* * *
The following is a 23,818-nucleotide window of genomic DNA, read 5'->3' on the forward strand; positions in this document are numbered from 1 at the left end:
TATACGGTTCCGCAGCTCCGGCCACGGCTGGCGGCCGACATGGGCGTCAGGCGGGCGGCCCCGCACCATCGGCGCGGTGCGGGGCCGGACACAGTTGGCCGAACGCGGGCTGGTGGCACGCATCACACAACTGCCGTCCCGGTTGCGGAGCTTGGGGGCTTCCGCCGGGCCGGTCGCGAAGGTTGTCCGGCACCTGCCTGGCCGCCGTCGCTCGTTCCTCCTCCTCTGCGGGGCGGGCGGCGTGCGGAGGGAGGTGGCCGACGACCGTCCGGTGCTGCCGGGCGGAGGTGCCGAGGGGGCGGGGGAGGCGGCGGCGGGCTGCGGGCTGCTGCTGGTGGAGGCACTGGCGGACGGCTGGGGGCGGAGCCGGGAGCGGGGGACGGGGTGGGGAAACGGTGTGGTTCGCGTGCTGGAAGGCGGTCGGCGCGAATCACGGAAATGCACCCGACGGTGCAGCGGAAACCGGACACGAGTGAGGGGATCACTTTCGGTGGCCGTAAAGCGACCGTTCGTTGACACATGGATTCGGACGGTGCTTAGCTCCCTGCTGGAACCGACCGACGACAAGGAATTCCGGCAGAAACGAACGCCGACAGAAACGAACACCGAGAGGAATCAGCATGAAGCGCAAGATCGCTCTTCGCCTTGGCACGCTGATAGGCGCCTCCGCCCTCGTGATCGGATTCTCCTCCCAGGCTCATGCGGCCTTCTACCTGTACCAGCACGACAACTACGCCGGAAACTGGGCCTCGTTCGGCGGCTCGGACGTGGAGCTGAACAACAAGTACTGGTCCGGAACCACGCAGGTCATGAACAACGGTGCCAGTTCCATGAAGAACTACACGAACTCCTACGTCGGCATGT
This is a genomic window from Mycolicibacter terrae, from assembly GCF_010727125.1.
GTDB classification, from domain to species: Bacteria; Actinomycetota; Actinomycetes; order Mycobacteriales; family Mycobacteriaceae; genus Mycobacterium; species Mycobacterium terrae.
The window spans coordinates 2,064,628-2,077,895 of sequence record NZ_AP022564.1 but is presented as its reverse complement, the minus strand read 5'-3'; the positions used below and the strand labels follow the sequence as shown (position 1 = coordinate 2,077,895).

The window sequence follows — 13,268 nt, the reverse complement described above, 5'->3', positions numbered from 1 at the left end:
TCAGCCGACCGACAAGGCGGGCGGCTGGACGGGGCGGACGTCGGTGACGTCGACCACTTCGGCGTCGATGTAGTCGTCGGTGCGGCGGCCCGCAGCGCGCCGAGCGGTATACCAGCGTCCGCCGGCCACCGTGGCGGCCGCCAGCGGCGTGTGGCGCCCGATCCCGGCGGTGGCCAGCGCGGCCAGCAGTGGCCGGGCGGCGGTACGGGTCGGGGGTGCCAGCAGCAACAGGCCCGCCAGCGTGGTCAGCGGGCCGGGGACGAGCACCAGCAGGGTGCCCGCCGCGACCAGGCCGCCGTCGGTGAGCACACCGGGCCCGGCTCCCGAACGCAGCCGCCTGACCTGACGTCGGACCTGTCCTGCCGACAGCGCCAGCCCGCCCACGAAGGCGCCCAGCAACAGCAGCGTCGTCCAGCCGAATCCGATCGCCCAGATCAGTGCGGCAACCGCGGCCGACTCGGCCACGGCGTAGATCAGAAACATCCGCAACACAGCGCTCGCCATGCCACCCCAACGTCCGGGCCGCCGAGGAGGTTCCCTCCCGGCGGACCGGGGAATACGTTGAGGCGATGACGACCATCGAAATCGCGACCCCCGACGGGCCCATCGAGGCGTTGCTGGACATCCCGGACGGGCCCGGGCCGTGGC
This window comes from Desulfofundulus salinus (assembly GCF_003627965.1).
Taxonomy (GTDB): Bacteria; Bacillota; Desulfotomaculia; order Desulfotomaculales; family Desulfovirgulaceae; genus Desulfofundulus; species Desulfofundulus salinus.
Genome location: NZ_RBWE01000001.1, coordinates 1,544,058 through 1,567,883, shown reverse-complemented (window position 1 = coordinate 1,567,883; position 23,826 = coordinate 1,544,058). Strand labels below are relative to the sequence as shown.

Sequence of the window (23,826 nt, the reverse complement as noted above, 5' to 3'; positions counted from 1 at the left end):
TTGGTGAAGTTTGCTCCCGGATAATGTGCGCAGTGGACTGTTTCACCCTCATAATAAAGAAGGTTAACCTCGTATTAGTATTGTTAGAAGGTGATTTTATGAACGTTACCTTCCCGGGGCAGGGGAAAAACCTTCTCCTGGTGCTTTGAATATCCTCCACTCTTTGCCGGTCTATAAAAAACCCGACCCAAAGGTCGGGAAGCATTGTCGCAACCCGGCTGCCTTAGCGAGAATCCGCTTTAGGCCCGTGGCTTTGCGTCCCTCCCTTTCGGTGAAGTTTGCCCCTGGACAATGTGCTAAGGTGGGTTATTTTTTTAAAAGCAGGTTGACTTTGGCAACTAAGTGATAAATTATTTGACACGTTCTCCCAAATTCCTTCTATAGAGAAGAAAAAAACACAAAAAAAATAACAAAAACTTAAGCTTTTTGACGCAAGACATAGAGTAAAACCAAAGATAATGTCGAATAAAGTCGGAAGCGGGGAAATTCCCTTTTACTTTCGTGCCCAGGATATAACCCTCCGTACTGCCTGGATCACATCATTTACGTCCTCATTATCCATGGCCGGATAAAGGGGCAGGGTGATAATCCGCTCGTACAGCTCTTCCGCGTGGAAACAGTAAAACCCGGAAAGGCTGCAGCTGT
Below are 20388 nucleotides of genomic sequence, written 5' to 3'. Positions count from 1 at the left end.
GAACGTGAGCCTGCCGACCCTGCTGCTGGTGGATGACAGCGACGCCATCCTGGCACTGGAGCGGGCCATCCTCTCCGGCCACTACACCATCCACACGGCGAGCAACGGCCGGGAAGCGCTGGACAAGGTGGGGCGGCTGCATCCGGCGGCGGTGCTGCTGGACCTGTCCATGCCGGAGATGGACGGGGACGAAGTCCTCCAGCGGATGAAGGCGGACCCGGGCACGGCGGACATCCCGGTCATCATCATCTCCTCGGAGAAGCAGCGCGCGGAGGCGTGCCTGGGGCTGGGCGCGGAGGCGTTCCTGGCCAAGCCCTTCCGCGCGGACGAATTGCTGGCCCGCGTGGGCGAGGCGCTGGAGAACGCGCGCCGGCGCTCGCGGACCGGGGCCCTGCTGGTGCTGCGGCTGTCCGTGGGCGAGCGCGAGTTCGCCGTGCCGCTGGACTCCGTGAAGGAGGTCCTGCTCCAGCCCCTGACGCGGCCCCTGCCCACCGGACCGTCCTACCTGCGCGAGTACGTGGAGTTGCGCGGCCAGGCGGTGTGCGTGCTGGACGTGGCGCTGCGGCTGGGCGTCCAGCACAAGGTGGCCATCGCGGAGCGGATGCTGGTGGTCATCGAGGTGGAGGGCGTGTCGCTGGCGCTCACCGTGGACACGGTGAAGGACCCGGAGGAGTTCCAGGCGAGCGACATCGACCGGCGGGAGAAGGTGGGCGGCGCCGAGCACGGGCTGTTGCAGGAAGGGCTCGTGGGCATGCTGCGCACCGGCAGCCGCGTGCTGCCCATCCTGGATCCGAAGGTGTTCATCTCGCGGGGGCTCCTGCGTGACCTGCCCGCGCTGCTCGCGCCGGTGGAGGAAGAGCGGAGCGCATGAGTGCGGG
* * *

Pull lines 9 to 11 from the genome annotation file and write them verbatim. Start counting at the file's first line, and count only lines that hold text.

Taxonomy (GTDB): Bacteria; Bacillota; Desulfotomaculia; order Desulfotomaculales; family Desulfovirgulaceae; genus Desulfofundulus; species Desulfofundulus salinus.
Genome location: NZ_RBWE01000001.1, coordinates 1,544,058 through 1,567,883, shown reverse-complemented (window position 1 = coordinate 1,567,883; position 23,826 = coordinate 1,544,058). Strand labels below are relative to the sequence as shown.

Sequence of the window (23,826 nt, the reverse complement as noted above, 5' to 3'; positions counted from 1 at the left end):